Alison and I have coffee, then I do 30-45 minutes of yoga, sometimes in the temple, sometimes in my room by following a series of videos on the iPad, which brings us to Samu (service to the temple).  Samu is often simply weeding, but sometimes digging up the vegetable garden or raking leaves on the path in the bamboo forest. The first and latter items are perpetual chores, the point of which is very Zen, in that there’s obviously no point. 
 
Then lunch. Mostly it’s stuff from the garden, plus maybe miso soup, marinated mackerel, and gohan (rice) or soba noodles.  No meat yet. One day I helped make handmade udon noodles, which were oii-shi (delicious).  Jiho, our monk host, says we should only “eat to 80%”.  It’s hard to measure, but we definitely aren’t eating anywhere close to Thanksgiving Day fullness.  
 
 
For everyone else, the afternoons are either personal times or excursions with Jiho in his car.  So far these have included trips to a local onsen, or a historical site.  I’ve joined them to the onsen, but my afternoons everyday include a bike ride.  
 
The roads within a 30 mile radius are very small, very hilly, and have few cars. Some roads turn into paved cycling paths deep in the forest, some simply disappear.  My touring bike is perfect for this type of riding.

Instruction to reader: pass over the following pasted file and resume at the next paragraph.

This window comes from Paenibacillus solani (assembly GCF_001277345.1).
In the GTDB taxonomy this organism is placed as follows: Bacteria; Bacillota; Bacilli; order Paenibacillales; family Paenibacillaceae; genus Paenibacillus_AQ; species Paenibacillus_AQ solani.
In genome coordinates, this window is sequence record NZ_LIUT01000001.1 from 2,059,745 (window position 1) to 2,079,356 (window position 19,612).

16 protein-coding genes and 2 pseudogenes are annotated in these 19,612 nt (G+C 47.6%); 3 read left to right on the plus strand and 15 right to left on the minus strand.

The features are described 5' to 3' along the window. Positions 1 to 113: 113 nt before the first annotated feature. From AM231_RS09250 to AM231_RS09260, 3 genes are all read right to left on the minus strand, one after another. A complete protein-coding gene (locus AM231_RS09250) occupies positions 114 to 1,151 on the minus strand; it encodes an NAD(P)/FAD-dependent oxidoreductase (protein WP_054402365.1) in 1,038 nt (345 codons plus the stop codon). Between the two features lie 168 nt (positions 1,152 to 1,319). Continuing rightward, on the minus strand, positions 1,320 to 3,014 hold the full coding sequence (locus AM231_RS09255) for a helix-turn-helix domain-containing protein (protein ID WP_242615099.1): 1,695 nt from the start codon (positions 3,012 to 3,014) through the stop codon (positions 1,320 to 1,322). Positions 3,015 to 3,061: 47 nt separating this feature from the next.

Typical road in the area, and below a woodland cycle route…
 
 
The bees must be a serious problem to warrant a road sign!
 
 
And of course, there’s the tunnels…
 
(Speaking of Jiho in the car. I think he’s a reincarnated Formula One race car driver.  Riding with him is not for the faint of heart.)
 
Dinnertime is a Leasure World Early Bird Special, normally 5pm, but Alison has gotten him to almost 5:30. 6:00 is clearly out of the question.  Like the rest of Japan meals, dinner looks a lot like lunch, and breakfast too, if we ate it.